Thereafter, the DSP 26 applies filtering processing to the digital baseband signals (step P2) to eliminate noise components and the like. Thereafter, the DSP 26 detects a digital baseband signal corresponding to the Nyquist point (step S3), eliminates fading distortion from the digital baseband signal (step P4), and then executes data decision processing (step P5).

On the other hand, as shown in FIG. 17B, the DSP 26 decides whether or not the digital baseband signal corresponding to the Nyquist point has been detected (step N1). If the Nyquist point has been detected, based on the digital baseband signal corresponding to the Nyquist point, the DSP 26 detects the distortion amount cEPi(kNF+i) of the transmission channel (step N2). Thereafter, based on the distortion amount cEPi(kNF+i) of the transmission channel, the DSP 26 estimates the phase difference θS(mLNF) corresponding to the frequency offset (step N3), and cyclically sums the phase differences θS((mLNF), whereby an accumulated phase difference ((m−1)LNF+lNF+i) is determined (step N4). The DSP 26 uses this determined accumulated phase difference θ((m−1)LNF+lNF+i) for the frequency offset elimination processing in step P1.

As described above, according to this Embodiment 8, the frequency offset elimination processing is executed before the filtering processing. Therefore, even if the frequency bandwidths of the receiving burst signals are greater than the cutoff frequency in the filtering processing, the frequency offset can be eliminated while a part of the receiving burst signals is not cut. Therefore, data decision can be satisfactorily carried out.

Embodiment 9

FIG. 18 is a flowchart for explanation of demodulation processing relating to Embodiment 9 of the invention.

In the abovementioned Embodiments 1 through 8, by directly rotating the phase of the digital baseband signal, the frequency offset is compensated. On the other hand, in this Embodiment 9, the phase of the receiving burst signal is rotated by changing the frequency of the local oscillation signal generated at the oscillation circuit 22, whereby the frequency offset is compensated.

Concretely, in this Embodiment 9, digital signal processing by way of software is not applied to the digital baseband signal, but a voltage to be applied to the oscillation circuit 22 comprised of VCO is controlled to eliminate the frequency offset.

That is, in this Embodiment 9, as shown in FIG. 18A, filtering processing (step M1), Nyquist point detection processing (step M2), fading distortion compensation processing (step M3), and data decision processing (step M4) are executed, and simultaneously with these sequential processings, as shown in FIG. 18B, distortion amount detection processing, frequency offset estimation processing, and VCO control processing for controlling the voltage to be applied to the VCO 22 are executed.

More concretely, the DSP 26 decides whether or not the digital baseband signal corresponding to the Nyquist point has been detected (step L1). In the case where the Nyquist point has been detected, the DSP 26 detects the distortion amount cEPi(kNF+i) of the transmission channel based on the digital baseband signal corresponding to the Nyquist point (step L2). Thereafter, the DSP 26 estimates frequency offset based on the distortion amount cEPi(kNF+i) of the transmission channel (step L3). Then, the DSP 26 supplies a voltage in accordance with the estimated frequency offset to the VCO 22 (step L4).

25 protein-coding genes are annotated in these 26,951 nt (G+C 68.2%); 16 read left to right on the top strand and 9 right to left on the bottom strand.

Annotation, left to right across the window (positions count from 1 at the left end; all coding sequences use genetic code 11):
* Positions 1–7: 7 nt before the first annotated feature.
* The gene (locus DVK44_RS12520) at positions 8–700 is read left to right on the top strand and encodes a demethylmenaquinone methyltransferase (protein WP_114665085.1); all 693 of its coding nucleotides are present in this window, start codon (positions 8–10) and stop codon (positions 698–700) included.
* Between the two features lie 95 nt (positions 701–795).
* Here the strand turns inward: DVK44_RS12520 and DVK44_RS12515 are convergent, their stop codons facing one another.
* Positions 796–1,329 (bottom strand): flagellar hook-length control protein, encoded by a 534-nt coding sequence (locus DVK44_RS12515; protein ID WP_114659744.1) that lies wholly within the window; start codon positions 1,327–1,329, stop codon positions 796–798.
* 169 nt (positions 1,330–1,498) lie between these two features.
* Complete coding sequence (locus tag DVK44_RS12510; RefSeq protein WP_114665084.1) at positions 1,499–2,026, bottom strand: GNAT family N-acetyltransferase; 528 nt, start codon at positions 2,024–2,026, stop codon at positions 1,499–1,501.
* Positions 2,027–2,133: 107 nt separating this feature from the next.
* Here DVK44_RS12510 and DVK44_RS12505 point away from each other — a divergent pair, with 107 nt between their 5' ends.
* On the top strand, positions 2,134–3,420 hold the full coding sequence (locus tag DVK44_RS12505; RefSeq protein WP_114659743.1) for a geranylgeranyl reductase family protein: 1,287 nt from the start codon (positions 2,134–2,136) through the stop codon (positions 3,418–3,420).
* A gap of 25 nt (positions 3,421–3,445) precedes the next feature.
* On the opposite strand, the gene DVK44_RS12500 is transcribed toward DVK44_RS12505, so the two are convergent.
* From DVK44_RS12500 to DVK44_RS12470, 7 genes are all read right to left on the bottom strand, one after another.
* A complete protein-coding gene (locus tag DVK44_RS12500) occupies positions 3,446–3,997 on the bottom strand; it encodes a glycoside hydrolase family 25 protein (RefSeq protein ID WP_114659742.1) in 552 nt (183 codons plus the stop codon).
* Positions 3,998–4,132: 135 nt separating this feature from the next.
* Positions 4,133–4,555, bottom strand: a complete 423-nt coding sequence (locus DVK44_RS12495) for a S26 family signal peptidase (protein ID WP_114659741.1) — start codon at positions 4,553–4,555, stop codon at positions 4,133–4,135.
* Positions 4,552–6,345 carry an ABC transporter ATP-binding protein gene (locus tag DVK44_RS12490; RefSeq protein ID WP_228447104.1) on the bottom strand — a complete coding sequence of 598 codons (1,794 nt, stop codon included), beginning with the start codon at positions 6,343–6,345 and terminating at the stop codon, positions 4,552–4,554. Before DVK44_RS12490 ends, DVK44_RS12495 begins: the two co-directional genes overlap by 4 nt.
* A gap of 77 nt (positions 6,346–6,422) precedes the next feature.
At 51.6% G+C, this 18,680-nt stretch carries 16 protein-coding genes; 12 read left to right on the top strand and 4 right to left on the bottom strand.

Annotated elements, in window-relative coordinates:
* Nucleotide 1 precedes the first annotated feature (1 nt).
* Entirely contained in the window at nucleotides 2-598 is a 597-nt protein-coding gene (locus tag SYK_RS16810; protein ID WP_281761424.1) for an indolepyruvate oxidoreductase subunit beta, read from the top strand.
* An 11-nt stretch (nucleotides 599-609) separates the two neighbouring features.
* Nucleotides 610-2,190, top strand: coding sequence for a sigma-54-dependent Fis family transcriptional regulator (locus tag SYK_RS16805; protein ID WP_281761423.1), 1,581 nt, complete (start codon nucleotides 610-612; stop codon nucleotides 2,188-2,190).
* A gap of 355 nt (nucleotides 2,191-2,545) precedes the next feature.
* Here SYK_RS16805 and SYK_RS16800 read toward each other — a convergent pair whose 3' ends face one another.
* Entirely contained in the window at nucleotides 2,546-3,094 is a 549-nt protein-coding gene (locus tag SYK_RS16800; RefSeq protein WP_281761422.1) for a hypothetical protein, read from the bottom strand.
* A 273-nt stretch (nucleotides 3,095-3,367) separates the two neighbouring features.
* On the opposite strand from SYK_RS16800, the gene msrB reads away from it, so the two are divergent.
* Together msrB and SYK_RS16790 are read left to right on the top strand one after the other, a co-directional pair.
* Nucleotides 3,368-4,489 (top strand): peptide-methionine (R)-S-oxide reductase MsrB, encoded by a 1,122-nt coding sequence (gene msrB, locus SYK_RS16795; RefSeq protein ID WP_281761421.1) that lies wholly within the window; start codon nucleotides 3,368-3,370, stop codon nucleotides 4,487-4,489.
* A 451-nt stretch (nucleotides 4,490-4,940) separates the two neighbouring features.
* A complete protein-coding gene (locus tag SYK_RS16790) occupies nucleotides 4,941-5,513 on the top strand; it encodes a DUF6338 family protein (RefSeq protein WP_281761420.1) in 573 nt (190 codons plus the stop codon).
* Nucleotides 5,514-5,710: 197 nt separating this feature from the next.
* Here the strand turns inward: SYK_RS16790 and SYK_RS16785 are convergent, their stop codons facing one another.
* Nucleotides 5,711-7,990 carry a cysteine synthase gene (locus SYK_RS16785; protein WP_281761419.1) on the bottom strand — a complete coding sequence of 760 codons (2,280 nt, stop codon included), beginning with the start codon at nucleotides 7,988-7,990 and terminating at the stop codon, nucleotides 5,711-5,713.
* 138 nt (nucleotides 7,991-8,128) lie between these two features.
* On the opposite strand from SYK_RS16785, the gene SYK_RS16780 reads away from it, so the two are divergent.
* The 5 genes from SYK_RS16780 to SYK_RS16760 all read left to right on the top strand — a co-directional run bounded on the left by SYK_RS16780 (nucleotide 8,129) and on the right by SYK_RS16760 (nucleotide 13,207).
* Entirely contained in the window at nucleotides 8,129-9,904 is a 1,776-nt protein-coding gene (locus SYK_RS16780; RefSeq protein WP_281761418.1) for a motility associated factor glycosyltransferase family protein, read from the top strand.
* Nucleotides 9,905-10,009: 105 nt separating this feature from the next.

Thereby, the VCO 22 oscillates a local oscillation signal having an oscillation frequency which has deviated by an amount according to the frequency offset from the original oscillation frequency. Therefore, the frequency converter circuit 21 outputs an analog baseband signal from which frequency offset has been eliminated. Thus, excellent frequency offset compensation can be realized.

As described above, according to Embodiment 9, by adjusting the frequency of the local oscillation signal generated by the VCO 22, the frequency offset is eliminated from the receiving IF signal. That is, before the filtering processing by the DSP 26, the frequency offset is eliminated. Therefore, as in the abovementioned Embodiment 8, even if the frequency bandwidth of the receiving burst signal expands to be larger than the cutoff frequency in the filtering processing, frequency offset can be eliminated while a part of the receiving burst signal is not cut. Therefore, the data decision can be satisfactorily carried out.

Embodiment 10

FIG. 19 is a flowchart for explanation of demodulation processing relating to Embodiment 10 of the invention.

In the abovementioned Embodiment 1, the first frequency offset and the second frequency offset are synthesized to estimate the last frequency offset, and in accordance with this frequency offset, compensation for the frequency offset is carried out, whereby the frequency of the digital baseband signal is automatically controlled. On the other hand, in this Embodiment 10, frequency offset compensation in accordance with the first frequency offset is carried out for the digital baseband signals, and frequency offset compensation in accordance with the second frequency offset is carried out for digital baseband signals after the abovementioned compensation is carried out, whereby the frequency of the digital baseband signal is automatically controlled.